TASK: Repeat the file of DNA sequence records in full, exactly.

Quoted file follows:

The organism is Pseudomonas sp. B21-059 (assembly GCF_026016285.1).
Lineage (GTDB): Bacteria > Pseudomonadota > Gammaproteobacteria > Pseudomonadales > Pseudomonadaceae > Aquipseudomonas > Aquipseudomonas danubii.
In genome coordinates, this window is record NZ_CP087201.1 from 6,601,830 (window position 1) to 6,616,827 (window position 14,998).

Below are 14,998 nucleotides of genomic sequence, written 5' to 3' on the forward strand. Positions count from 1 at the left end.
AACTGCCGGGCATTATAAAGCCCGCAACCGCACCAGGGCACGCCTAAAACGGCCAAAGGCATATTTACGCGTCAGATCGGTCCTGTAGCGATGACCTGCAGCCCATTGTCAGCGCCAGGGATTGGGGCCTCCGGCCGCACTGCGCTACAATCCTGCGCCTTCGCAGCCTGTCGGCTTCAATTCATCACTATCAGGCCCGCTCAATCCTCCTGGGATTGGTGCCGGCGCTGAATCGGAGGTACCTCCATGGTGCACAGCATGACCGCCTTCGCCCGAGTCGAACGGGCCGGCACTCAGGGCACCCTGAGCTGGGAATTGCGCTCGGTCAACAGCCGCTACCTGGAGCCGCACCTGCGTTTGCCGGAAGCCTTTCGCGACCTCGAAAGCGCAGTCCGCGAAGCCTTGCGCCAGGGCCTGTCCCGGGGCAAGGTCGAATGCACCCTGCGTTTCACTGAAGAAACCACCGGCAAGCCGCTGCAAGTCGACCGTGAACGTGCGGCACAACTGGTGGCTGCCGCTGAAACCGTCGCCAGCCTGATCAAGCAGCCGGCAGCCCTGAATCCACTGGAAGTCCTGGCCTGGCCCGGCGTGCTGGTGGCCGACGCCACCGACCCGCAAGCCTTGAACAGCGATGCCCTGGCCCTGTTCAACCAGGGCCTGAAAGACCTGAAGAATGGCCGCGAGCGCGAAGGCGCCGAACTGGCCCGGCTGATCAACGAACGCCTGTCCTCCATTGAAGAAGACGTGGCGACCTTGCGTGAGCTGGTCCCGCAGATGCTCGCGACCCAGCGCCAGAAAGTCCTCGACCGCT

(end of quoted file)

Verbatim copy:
The organism is Pseudomonas sp. B21-059 (assembly GCF_026016285.1).
Lineage (GTDB): Bacteria > Pseudomonadota > Gammaproteobacteria > Pseudomonadales > Pseudomonadaceae > Aquipseudomonas > Aquipseudomonas danubii.
In genome coordinates, this window is record NZ_CP087201.1 from 6,601,830 (window position 1) to 6,616,827 (window position 14,998).

Below are 14,998 nucleotides of genomic sequence, written 5' to 3' on the forward strand. Positions count from 1 at the left end.
AACTGCCGGGCATTATAAAGCCCGCAACCGCACCAGGGCACGCCTAAAACGGCCAAAGGCATATTTACGCGTCAGATCGGTCCTGTAGCGATGACCTGCAGCCCATTGTCAGCGCCAGGGATTGGGGCCTCCGGCCGCACTGCGCTACAATCCTGCGCCTTCGCAGCCTGTCGGCTTCAATTCATCACTATCAGGCCCGCTCAATCCTCCTGGGATTGGTGCCGGCGCTGAATCGGAGGTACCTCCATGGTGCACAGCATGACCGCCTTCGCCCGAGTCGAACGGGCCGGCACTCAGGGCACCCTGAGCTGGGAATTGCGCTCGGTCAACAGCCGCTACCTGGAGCCGCACCTGCGTTTGCCGGAAGCCTTTCGCGACCTCGAAAGCGCAGTCCGCGAAGCCTTGCGCCAGGGCCTGTCCCGGGGCAAGGTCGAATGCACCCTGCGTTTCACTGAAGAAACCACCGGCAAGCCGCTGCAAGTCGACCGTGAACGTGCGGCACAACTGGTGGCTGCCGCTGAAACCGTCGCCAGCCTGATCAAGCAGCCGGCAGCCCTGAATCCACTGGAAGTCCTGGCCTGGCCCGGCGTGCTGGTGGCCGACGCCACCGACCCGCAAGCCTTGAACAGCGATGCCCTGGCCCTGTTCAACCAGGGCCTGAAAGACCTGAAGAATGGCCGCGAGCGCGAAGGCGCCGAACTGGCCCGGCTGATCAACGAACGCCTGTCCTCCATTGAAGAAGACGTGGCGACCTTGCGTGAGCTGGTCCCGCAGATGCTCGCGACCCAGCGCCAGAAAGTCCTCGACCGCT